TURNBULL: 'We look to China to bring North Korea to its senses'

German Chancellor Angela Merkel welcomes Australia’s Prime Minister Malcolm Turnbull as he arrives to attend the G20 summit in Hamburg, northern Germany, on July 7, 2017. Photo: Saul Loeb/ AFP/ Getty Images.

Prime minister Malcolm Turnbull has called on China to rein in North Korea at the G20 in Germany.

The missile launches of the rogue state led by Kim Jong Un were a sticking point for the G20.

German Chancellor Angela Merkel, who was the chair, recognised that while the G20 was usually an economic conference, this time the group secured a historic statement about terrorism and counter-terrorism, which which Turnbull said “Australia played a leading role in delivering”.

Despite that, Turnbull was disappointed that the world leaders present didn’t agree to publicly condemn North Korea for its missile launches.

“In terms of North Korea, there is unanimous condemnation of the conduct of the North Korean regime but my sense was based on what the Chancellor said to us was that it was a little late to achieve a consensus among all the nations on a particular statement to go into the communique,” Turnbull said.

“I would have preferred to have seen a unanimous statement but it was not able to be achieved. But look, there is nobody, I just want to be very clear about this, nobody around that table was defending the North Koreans in terms of their conduct.”

China and Russia objected to a joint statement and more sanctions being placed on North Korea despite the US, South Korea and Japan backing the proposal.

(L-R) US President Donald Trump, China’s President Xi Jinping, German Chancellor Angela Merkel, Argentinia’s President Mauricio Macri and Australia’s Prime Minister Malcolm Turnbull turn around for photographers at the start of the first working session of the G20 meeting in Hamburg, northern Germany, on July 7. Photo: John Macdougall/ AFP/ Getty Images.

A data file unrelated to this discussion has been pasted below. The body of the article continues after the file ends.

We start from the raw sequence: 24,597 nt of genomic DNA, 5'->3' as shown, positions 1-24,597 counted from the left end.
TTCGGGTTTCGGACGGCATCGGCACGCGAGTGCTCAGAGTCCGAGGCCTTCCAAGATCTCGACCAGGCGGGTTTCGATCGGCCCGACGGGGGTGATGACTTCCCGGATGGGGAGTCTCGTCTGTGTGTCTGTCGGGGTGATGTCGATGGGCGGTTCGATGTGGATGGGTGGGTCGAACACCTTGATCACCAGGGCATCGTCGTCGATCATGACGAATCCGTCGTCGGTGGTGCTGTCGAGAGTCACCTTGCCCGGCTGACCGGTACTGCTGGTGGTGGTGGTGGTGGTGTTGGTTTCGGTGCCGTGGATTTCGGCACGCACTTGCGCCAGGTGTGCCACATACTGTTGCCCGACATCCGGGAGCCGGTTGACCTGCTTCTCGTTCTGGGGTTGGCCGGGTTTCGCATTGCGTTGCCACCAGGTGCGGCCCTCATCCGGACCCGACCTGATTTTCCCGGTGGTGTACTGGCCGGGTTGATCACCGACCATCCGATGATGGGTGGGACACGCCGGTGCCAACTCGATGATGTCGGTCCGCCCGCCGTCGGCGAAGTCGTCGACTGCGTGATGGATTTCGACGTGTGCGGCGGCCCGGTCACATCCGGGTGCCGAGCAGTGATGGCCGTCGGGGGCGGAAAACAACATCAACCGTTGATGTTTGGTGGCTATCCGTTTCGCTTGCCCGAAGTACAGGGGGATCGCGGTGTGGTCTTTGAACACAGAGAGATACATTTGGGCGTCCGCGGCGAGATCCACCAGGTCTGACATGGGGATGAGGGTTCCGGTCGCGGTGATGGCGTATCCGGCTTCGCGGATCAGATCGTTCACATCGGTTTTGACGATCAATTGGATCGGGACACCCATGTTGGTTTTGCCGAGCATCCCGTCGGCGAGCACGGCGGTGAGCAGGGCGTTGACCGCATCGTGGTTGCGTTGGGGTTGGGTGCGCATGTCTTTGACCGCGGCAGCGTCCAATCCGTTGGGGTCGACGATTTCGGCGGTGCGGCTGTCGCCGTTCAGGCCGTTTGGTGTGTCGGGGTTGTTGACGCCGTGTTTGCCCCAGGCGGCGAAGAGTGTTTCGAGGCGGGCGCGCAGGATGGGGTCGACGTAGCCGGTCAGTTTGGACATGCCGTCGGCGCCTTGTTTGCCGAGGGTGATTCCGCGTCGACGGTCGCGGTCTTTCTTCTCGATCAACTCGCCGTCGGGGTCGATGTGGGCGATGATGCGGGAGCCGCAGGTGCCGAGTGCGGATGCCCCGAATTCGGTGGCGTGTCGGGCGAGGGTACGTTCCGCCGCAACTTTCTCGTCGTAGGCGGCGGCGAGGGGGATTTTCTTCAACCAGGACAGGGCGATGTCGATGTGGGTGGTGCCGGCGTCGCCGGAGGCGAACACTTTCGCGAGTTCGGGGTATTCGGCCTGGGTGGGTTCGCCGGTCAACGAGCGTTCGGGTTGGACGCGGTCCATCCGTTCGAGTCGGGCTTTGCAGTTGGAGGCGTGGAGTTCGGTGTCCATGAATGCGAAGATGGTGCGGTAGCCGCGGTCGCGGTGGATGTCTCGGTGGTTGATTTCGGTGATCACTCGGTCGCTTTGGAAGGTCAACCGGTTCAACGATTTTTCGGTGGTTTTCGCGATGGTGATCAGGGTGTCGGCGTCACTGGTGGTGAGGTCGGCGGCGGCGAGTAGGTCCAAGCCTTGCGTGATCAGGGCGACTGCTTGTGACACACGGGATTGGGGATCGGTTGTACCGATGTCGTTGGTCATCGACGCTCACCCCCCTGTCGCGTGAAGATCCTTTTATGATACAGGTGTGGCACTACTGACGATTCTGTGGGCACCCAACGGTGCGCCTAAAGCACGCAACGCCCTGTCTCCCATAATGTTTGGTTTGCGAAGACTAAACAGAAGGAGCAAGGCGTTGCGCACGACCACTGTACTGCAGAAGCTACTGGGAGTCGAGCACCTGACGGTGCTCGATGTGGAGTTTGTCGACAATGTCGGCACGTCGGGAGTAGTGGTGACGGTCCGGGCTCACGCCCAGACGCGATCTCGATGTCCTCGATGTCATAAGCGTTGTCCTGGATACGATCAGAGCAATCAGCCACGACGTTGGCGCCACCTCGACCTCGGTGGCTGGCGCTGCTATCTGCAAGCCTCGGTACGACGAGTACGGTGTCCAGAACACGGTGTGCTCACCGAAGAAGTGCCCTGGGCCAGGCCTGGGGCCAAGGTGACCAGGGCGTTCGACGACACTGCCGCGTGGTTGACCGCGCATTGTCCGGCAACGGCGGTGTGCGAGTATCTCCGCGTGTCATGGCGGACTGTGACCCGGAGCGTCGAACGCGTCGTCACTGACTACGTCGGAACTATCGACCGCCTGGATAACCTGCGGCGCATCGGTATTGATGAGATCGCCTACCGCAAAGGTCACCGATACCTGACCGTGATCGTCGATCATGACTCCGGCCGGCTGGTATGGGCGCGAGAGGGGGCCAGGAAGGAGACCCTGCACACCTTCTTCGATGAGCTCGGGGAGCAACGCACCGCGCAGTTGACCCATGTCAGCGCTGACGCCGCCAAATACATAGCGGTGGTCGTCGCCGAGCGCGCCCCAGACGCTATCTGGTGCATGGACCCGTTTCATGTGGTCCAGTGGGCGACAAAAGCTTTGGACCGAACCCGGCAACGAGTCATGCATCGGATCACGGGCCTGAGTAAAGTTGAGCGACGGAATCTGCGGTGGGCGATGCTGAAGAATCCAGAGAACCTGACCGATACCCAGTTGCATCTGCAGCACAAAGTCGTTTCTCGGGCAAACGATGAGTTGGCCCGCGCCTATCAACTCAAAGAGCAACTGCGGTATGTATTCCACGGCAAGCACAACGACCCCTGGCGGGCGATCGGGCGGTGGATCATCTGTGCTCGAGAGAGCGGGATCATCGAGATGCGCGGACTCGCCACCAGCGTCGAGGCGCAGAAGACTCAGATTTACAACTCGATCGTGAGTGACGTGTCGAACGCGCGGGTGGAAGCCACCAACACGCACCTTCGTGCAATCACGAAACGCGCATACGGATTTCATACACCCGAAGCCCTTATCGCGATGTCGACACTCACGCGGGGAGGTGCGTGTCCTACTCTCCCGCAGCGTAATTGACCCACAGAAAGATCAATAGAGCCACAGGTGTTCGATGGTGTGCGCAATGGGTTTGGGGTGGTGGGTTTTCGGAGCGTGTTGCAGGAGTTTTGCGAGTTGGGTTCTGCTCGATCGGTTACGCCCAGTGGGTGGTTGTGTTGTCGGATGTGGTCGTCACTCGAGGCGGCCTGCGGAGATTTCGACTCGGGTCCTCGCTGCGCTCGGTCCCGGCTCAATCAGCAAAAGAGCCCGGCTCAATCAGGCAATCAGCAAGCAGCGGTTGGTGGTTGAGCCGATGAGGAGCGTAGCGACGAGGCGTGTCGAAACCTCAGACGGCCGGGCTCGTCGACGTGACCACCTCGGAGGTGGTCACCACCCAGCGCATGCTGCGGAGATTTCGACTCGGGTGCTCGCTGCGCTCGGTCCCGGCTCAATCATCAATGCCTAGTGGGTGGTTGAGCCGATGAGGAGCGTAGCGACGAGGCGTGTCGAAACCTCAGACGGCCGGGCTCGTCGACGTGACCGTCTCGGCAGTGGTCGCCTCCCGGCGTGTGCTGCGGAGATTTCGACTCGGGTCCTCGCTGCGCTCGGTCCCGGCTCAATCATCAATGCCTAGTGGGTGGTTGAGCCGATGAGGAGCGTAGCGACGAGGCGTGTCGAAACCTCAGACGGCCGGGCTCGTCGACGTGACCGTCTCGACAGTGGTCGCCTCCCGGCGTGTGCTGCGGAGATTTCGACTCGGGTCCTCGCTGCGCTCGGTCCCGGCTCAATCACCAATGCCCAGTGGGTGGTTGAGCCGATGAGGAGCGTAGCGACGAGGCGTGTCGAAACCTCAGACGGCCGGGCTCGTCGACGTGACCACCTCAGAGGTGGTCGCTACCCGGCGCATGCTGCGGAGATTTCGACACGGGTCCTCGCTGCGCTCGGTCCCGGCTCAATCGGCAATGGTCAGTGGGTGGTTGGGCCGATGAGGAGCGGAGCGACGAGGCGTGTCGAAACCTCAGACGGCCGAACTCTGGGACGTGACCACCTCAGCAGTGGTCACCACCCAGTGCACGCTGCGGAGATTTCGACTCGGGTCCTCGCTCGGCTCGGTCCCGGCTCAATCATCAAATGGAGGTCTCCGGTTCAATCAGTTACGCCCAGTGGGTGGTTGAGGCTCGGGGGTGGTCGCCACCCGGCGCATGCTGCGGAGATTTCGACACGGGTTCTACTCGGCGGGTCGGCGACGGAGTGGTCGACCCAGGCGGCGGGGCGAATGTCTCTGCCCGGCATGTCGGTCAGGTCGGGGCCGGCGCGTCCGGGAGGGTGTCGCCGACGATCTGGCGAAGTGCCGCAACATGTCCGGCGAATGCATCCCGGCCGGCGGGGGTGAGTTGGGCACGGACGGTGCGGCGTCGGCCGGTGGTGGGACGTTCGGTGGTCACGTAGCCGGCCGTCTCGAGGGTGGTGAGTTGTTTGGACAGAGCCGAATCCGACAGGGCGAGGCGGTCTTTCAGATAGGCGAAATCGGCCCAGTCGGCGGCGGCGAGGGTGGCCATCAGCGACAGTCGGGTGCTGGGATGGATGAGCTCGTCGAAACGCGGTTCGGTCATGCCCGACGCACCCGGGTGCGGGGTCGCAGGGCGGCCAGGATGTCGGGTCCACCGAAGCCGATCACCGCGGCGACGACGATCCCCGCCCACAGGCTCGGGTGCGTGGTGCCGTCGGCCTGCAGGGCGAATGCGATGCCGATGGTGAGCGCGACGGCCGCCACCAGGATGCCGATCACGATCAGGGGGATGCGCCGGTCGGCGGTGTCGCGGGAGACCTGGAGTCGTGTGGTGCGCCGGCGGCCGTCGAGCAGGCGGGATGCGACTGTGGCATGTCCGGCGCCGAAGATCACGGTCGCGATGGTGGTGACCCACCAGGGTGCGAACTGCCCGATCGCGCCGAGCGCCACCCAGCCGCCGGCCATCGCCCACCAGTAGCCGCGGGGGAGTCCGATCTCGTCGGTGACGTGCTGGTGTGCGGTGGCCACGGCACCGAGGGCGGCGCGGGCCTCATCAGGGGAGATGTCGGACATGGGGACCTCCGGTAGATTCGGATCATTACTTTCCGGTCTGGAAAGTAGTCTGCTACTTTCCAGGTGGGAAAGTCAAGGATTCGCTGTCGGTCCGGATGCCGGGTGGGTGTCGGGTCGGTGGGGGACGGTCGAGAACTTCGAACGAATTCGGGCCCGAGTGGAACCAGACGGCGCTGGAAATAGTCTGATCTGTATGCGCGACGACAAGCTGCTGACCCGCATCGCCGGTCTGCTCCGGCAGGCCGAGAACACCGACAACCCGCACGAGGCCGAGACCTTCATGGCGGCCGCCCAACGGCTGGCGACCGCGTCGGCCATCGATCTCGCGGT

Turnbull said China, which has “the greatest leverage and hence the greatest responsibility”, should be the one to rein in the North.

“[The Chinese] are very forthright in their condemnation of North Korea‚Äôs conduct and indeed supporting the sanctions that have been imposed by the Security Council,” he said.

Fairfax reports that Turnbull ruled out using missile defences such as the US THAAD system, which is being used by the South Koreans, saying it’s “not really suitable for our situation,” but said Australia is working on its own missile defence system to protect “our forces both at sea and on the ground”.

“The answer in respect of North Korea is the denuclearisation of North Korea and for it to stop its reckless conduct, its reckless and provocative conduct, and as I said to you yesterday, the nation with overwhelmingly the greatest leverage over North Korea is China. And so we look to China to bring North Korea to its senses,” he said.

The Sydney Morning Herald has more.

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